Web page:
Reducing Stress: Social Proof
right now, I want to bring on our special guest. His name is Ari Meisel. Having have you ever heard of Ari? My cell, The author of less doing more work? Um, art of less doing dot com, I believe, is his website. I do subscribe to his blawg, but I hope I quoted that right. And we'll ask him if I didn't. Let's go ahead and bring Ari on via Skype because he has a really cool story when it comes to stress. Ari, how are you doing? Hi, Ben. How's it going? It's going great. Awesome to see a man. This is so cool to bring you on live during the session. Yeah, Excited. Teoh, be back and be doing something with you. Now you guys are is a productivity expert and he just got done teaching creative live course. What was the name of your creative life course? Sorry. It was the less doing. How to make everything in life easier. The art of less doing how to make everything in life easier. So, um, he has some really cool techniques. I love his stuff, especially when it comes to stress reduction and prod...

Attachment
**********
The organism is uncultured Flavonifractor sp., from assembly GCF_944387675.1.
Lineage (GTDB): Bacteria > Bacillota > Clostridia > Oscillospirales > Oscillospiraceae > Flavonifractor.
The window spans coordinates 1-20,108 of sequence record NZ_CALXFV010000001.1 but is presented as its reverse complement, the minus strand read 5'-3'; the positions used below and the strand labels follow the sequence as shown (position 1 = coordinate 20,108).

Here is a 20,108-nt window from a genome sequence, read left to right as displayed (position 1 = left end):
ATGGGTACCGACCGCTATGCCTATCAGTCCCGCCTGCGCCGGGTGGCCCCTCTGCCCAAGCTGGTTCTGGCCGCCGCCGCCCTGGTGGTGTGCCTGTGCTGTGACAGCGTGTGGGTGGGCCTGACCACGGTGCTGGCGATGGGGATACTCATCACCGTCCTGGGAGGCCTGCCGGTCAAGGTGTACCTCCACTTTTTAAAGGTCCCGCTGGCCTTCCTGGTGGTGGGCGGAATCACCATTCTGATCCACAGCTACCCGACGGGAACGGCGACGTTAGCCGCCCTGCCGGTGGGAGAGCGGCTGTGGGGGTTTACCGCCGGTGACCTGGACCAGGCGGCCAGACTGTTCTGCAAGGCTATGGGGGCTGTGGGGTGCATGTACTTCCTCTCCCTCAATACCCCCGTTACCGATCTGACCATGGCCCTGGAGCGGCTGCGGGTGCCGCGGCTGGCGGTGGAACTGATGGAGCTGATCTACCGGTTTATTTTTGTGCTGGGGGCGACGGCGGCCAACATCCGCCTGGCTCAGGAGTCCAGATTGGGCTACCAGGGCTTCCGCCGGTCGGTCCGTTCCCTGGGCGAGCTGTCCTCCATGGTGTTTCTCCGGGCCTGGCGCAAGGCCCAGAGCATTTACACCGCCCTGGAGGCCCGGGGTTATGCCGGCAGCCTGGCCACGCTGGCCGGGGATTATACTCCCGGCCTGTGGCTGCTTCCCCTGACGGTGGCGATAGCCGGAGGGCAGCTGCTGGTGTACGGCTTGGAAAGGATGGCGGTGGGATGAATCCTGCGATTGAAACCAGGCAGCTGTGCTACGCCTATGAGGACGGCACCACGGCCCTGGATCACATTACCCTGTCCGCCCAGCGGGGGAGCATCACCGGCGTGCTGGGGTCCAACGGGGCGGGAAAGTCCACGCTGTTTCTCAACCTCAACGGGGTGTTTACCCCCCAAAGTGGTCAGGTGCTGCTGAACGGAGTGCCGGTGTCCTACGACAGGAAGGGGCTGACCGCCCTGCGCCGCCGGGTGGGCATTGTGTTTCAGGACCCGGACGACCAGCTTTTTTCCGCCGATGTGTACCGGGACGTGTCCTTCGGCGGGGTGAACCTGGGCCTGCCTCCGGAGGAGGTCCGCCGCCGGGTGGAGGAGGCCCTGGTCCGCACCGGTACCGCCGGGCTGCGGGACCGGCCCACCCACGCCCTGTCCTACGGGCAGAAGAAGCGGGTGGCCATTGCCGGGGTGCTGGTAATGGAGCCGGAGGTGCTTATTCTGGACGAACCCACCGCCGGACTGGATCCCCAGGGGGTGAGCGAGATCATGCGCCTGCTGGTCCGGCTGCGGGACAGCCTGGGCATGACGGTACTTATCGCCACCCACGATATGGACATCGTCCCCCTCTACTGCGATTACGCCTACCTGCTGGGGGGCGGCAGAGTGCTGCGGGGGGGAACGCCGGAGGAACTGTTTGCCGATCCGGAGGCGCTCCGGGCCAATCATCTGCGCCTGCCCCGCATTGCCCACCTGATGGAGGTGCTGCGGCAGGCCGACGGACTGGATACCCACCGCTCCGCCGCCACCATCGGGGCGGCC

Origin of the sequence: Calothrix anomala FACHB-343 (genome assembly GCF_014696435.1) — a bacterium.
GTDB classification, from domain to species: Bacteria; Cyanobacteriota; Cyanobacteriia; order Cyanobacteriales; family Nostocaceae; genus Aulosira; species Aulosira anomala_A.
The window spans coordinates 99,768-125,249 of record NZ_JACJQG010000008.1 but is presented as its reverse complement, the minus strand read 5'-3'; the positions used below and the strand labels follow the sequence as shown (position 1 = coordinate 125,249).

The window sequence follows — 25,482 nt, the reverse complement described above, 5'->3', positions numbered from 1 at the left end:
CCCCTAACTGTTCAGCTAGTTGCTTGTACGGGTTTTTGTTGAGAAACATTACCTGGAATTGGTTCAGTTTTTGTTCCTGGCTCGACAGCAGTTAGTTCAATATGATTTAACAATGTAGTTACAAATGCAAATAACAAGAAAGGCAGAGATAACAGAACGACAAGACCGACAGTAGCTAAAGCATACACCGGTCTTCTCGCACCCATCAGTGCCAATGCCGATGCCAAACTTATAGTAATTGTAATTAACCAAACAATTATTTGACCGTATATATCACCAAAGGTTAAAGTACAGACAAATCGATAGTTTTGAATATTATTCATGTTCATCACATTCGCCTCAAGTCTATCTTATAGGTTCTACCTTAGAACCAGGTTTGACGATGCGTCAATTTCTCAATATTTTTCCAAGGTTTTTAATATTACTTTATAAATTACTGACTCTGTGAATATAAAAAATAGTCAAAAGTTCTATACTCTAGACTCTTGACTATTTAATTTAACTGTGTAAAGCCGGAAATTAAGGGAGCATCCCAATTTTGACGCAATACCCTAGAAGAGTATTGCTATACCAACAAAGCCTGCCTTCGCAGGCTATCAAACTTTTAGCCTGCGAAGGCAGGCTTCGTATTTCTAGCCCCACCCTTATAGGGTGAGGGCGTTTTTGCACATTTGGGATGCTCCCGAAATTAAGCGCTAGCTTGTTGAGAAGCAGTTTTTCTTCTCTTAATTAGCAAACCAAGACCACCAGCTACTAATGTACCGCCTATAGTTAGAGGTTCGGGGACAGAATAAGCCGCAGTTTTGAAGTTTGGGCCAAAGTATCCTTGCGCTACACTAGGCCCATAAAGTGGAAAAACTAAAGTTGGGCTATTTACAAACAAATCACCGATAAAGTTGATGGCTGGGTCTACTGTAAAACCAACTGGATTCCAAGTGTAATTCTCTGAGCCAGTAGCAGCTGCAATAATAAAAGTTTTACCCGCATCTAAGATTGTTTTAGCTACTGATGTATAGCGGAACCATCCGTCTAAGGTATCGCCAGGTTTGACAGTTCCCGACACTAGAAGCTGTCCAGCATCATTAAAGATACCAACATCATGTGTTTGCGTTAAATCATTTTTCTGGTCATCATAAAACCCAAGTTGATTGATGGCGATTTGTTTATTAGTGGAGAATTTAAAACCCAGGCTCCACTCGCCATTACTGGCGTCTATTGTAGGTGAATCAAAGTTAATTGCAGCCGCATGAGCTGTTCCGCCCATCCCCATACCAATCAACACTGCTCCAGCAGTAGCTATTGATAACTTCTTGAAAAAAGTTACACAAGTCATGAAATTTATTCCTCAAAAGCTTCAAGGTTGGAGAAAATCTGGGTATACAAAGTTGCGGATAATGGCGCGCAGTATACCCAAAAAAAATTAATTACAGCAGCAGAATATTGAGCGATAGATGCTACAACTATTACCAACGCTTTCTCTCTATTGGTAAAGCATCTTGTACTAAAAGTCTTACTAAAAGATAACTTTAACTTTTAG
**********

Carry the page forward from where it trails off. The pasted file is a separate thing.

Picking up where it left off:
uctivity. But today even though Ari and I could probably talk for, like, three hours right now about productivity. The reason that I brought Ari on is because Ari has a really interesting story. Ari, can you tell us about ah, health condition that you had to deal with? Um, that that was really, really serious over the past several years. Yeah. So basically seven, almost eight years ago now I was diagnosed with Crohn's disease, which, for those who don't know, is a chronic inflammatory condition that affects your digestive track. It's incredibly painful and very misunderstood and considered to be incurable. And I was taking 1.16 different medicines a day, and I was getting sicker and sicker, and the medicines were making me even sicker. And, uh, after one particularly bad night in the hospital, I I decided I had to do something different. So I went on this long process of self tracking and self experimentation, got off my meds after four months, and then imputed my first rap on a couple of months after that. Eso being on all these different medications, having your entire you know, gut inflamed. We talked about God inflammation a lot. Yesterday we talked about like, you know, slippery elm bark and L glutamine and supplements and stuff like that. But where does stress control fit in here? I mean, what what did you do? As far a stress goes to shut down that inflammation that was happening in your gut. It's interesting because, you know, a lot of someone's you mentioned. I've tried pretty much every single one of them, some with good effect. Someone bad. And Cat's Claw was a particularly good one, by the way. But once I had figured out in my mind the fitness aspects and the nutritional aspects, which was a big one, obviously, and the supplement aspects I was doing good. But I wasn't doing great, and I realized that there was still this big component in my illness, and that affected me as well as many other people with chronic conditions and their lives. General that had to do with stress stresses and inflammatory agent stresses, a hindrance to progress and and which is where less doing came from. It was this goal of creating a productivity system to help people sort of free up their time and reclaim their minds to do the things they want to do. But I came across a very interesting techniques along the way. What are some of those techniques that you used? So I have tuned in for some of your presentation, but have you covered H r v yet? We talked about H R V. Yeah. Okay, so So So you already covered. But Harvey variability was an interesting one for me because I am a yoga instructor, and yoga was instrumental for May. But I felt like I kept needing toe Bio Hackett and made getting more and more effective. So the yoga was great, but I I'm not. I'm not someone who can meditate very well. And a lot of people have that issue, you know? It's their minds raise. They do this. And for me, I Technically I guess I could meditate, but it didn't have the benefit I was looking for, necessarily. Heart rate variability was really interesting. And what it showed me was it is not so much how you respond to the stress as much as how you recover from the stress. Sort of that resiliency. Right? So believe it or not, and I know that you'll understand this really well the idea for me to go towards doing triathlons and then doing tough mudder and eventually doing Ironman France was that the crones was the hardest thing I've ever dealt with in my entire life. And I needed something harder to give me sort of perspective on that situation, but also to create more stress in a controlled way that I could then learn to recover from. Interesting. So are you said that there were a few other techniques that you used. You mentioned H R V, and you mentioned yoga and meditation. Were there any other little things that you found to be particularly helpful? Yeah. You know, I I wouldn't have believed it, but, er thing mats and and the other thing sheets. I was really shocked. I haven't gotten to try doing the A post 11 magnetic device yet, but I I've found a lot of interesting benefits on the everything just just in terms, at the very least, in terms of better sleep and that obviously helping to, as you just said, sort of restore everything you track heart rate variability. And what happened when you did, er thing or grounding? No, that actually. So when I was doing the interview tracking stuff. I had not even discovered our thing. And so I sort of dabbled with that later. But you found that your crone's disease and got inflammation. What was happening to your digestive system when you did something like, er thing, you could actually feel that in your gut? Oh, absolutely. And I mean, I would wake up in the middle of night in pain before that. I mean, you know, way before that. But, uh, the crones would wake me up even if it wasn't something that was actually so painful. I would just not digesting properly. And I remember with everything she eats, it was like the first night I tried on my it was like the especially if I had in a long time, and I woke up feeling refreshed for the first time in a long time. Wow. Now, if there was one big tip that you were going to give to our studio audience is the people who are watching right now. If you had Teoh kind of like, take your the biggest lesson that you've learned dealing with crone's disease and, uh, kind of managing stress if you could give people like, one actionable thing that they could literally go do today. What would be that one thing? That's that you'd recommend that folks go on Dio and I'm putting you on the spot here. I know I didn't tell you. I was gonna ask you this question, but that's totally fine. No, I really do believe in this idea of stress inoculation. That's that's really where you know, you could tell somebody to try the stretch doctor app or get the the M Wave two and hook that up themselves today and try that up. But that's that's not gonna have the quick, necessarily effect that you're looking for. As much as putting yourself intentionally into a stressful situation and important thing for people to realize is that stressful situation could be driving in traffic. That's a pretty big one, for a lot of people are getting cut off by somebody. It could be having a fight with your spouse. It can be not doing so well at work, and it can be doing a Tabata interval, you know, So those things are extremely stress on your body. But if you're putting yourselves into that and it's at least a somewhat controlled situation. Then you can very quickly not only realize you're not going to die, Um, and you will recover, and eventually you'll get fast about it. But it's it sounds corny, but it's basically the idea of sort of pushing yourself to your edge to really find out what you're made of annoy. And then once that happens, you can handle an enormous amount of stress once you stop recognizing it. A stress. This is really cool, you guys, because this returns to, for example, what I was talking about with the rhythmic breathing where I was telling you how running can be stressful. But you can go out during a hard workout and teach yourself Train your body toe, actually produce less cortisol during that hard activity by simply engaging in nasal rhythmic breathing. So I love Ari's idea here of actually training your body by putting it into stressful situations had actually become less stressed, and how to maybe even raised the ceiling in terms of what you can handle. So Ari man through devices right below the screen there that I buy altitude mask in the power long. That's a stressful situation Yeah, Absolutely. Absolutely. Um, and even even this little rolling device. Of course, if you put this in certain areas of your body is extremely stressful. So, Ari, thank you so much for coming on. Um, again, like you guys. I'm serious. He's a wealth of knowledge. If you haven't tuned into his course, you need to check it out. I had the pleasure of reading a review copy of his book on the airplane. Ride Down Less Doing More Living, right? Yes, exactly. So less doing more living is the name of the book, Ari. Thanks so much for coming on my session, man. Hey, thanks for having me, Ben. Good luck with the rest of it and enjoy. Alright, guys, let's give our hand. So we've got some time for questions on, but you get some questions about what are we was just talking about that whole concept of stress inoculation, which I love. I'm totally adding that to my vernacular. Um, let's go ahead and fire away, Barris comment. But we talked about that cold thermo Genesis yesterday, and a lot of people talked about how they had this fear of like I don't want to turn the water on. It's gonna be cold. I guess that kind of goes back to his idea of stress inoculation in which you turned the cold water on it. It's freezing. And you're like, I don't want to be in here. Oh, my God. And your body is like, you're gonna die. And then, after, like, two minutes, you're like, Wait, just cold water gonna live, so yeah, Yeah, And you'll find, you know, so many comments yesterday about people you walked up to me. They're like, I try the cold shower this morning, and it really, really sucks, but I feel great. But what happens is eventually it actually kind of quit sucking like you feel pretty good now and then you have to figure out a new way to create that. Suck it. Um, like tomorrow morning, I am waking up before my flight. I'm running down to the San Francisco Bay and I'm jumping in with my goggles and it's about 49 degrees and I'm setting my clock for 45 minutes and I'll go swim for 45 minutes and force myself to stay in the water for that period of time. That's an incredible hermetic stress. But the rest of the day, after my warm shower, I will feel like a 1,000, bucks. And for me, that's kind of a form of this new word that are just taught us. Stress inoculation. So it kind of raises that roof in terms of what you can actually handle. How about from the Internet? Do you have some questions that have come through the chat room? There was a question. When are you mentioned that he used Cacs Cat's claw and they were asking if it was in a bionic? Asked if it's in conjunction with something else on def. It has to be combined with something for it to be effective. Man, I wish I was still cats close a new one for me. I haven't used cats call before. That was one when he mentioned that that I made a mental note that I need to go look into. But yeah, I'm not. I'm not quite sure. As far as the cat's claw is, um, other questions, either from the Let's go with one more from the chat room and then we'll take another from the studio audience. Yeah, we had a question earlier about breathing techniques and Gorby Show was talking about having a deviated septum. And he was curious. If you had any breathing techniques. I guess that kind of goes for any other trouble that people have. If they have any issues, can they still use the same techniques? Or do people need to be careful if they haven't issuing that? I personally haven't had to deal with the deviated septum, and I don't know what that actually feels like in terms of how much resistance there is. The nasal breathing, I can tell you. There's a great number of people who have found success using the breathe right strips. You know, the ones that you see, like the football players wearing that you see advertised on TV for joggers and runners. Get those breathe right strips and you put him on. And those can help tremendously if you tend to have hay fever, allergies, autoimmune issues, things like that. The first few times used the breathe right strips. You may have some serious mucus leakage going on, Um, and it takes a little bit of getting used to have kind of opening up those nasal package passages, but could be a really good way to actually clean yourself out as well if you open up those nasal passages with a strip and try doing things that way. So, uh, Peter, like like a comet. When doing all these techniques, we really have to stop and be more gentle with ourselves. A lot of people get hung up on my doing this writer, I suck because I didn't do it and that almost get negates, um, the effects of these de stressing things that we're trying to do. So we just try, need to be consistent with it and keep working on and recognize if we fall out of it, to put ourselves back into those states about it's about habits. It's like I mentioned most of research that's been done on Tie Chief, for example, 8 to 12 weeks of consistent practice to really get that decreasing cortisol. Another perfect example is I mentioned yesterday the use of vine oral beats, and I'll talk about those a little bit. Maura's a strategy for for Luling yourself into a nap or lulling yourself into sleep, and those take usually about 4 to 6 weeks of use before you really start to notice a difference, and your body begins to really respond and becoming trained to using them. So, yeah, all of these little things. These everything from bio hacks, toe lifestyle practices. They do take some. Some habitual practice. Barris. Um, I think it was bionic. Owes question about cats claw. Not 100% sure this company makes it. I think I and makes a tincture form of cat's claw tincture. And that's a really good company. That's yeah. For those of you don't know what a tincture is. This is one of my my little tinctures that all used to reduce stress during the day or to settle down for a nap really quickly. It's called passion flower. So tinctures air just like little extracts that you take and you put underneath your tongue and usually hold for about 60 to 90 seconds. Passionflower is actually one of my favorite ways to reduce stress when it comes to like supplementation. I was going to actually talk about this a little more during that during the sleep workshop. But yeah, there are. There are there are definite the benefits to using like oil or a tincture and extract rather than necessarily like a like a capsule or a powder. Absolutely. So anything else that we that we got from the chat rooms? Oh, if I have a comment from Valerie in the chat room, which I think a lot of people might be able to relate to She was just saying how effective and useful this segment is. She says that she deals with stress like a Zen Buddhist. And then when it's over, she says, she crumbles and she needs to work on her resilience. And that's exactly what we're learning right here. So it's great. Well, fantastic. Well, you guys, I think that's going about wrap up today session on stress. So I'm gonna turn it over to our hosts, even and Chris and let you guys close things out. Well, I know that we have some great stuff with Jess are coming up in the next segment. Do you want to tell us a little bit about that and we'll talk? Then you may have noticed that my wife, who's been part of the studio audience, was not part of the studio audience for this session because she is off prepping for the next session, which is how to get rid of the hidden performance killers in your home. She's going to teach you how we make household cleaners and personal care products that allow us to not destroy our bodies and disrupt our hormones when we are cleaning, when we are making ourselves smell nice when we're doing our hair, Believe it or not, there are ways that you can actually live healthy, smell nice and not necessarily be a a stinky hippie. So you're gonna learn about all that in the next session and in the afternoon sessions today, we're gonna be learning about every hack that exists to get better sleep. And then in the final session, um, I'm going to try and and blow your minds by teaching you how to expand your minds and hack your brain to better performance. So a lot of exciting stuff coming up, lots of exciting stuff, and there's lots of excitement being shared online, Valerie said. OMG, that exercise was amazing. And then she said, This is totally deep and valuable for me right now. I can't even tell you